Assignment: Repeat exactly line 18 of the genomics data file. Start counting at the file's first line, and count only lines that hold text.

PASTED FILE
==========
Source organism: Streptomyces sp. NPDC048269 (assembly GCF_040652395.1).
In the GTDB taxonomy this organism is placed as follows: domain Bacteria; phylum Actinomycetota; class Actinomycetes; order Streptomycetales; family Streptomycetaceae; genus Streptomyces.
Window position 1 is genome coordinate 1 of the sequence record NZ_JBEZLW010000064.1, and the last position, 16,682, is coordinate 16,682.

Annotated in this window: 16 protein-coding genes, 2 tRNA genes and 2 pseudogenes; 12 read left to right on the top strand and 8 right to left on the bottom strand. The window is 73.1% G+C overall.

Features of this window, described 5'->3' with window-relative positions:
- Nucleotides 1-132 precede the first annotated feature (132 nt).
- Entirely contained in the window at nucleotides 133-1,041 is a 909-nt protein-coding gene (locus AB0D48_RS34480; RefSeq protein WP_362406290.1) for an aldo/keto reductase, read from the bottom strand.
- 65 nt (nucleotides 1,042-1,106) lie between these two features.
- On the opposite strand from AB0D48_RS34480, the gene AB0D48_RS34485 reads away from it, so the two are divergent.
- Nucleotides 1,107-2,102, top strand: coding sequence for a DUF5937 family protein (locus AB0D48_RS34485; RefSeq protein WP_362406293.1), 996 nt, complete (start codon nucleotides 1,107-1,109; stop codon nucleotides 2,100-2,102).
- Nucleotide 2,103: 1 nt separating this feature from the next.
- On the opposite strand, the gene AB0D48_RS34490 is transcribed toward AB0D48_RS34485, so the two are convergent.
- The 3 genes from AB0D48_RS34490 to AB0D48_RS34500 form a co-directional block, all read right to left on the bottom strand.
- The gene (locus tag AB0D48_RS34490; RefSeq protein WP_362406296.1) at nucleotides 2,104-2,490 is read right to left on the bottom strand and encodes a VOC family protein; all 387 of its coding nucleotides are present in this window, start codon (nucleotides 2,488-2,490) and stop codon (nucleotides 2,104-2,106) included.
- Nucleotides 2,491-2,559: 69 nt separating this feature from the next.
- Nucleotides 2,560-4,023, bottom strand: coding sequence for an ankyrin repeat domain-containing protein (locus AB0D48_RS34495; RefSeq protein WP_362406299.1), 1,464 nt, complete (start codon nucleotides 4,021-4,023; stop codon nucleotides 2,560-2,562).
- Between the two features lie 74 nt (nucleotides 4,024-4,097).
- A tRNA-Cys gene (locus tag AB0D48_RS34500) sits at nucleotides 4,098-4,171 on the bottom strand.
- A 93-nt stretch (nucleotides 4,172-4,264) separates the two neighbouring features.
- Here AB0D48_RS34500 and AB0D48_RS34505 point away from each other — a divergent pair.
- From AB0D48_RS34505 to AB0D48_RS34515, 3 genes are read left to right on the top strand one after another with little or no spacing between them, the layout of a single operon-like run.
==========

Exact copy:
- A tRNA-Cys gene (locus tag AB0D48_RS34500) sits at nucleotides 4,098-4,171 on the bottom strand.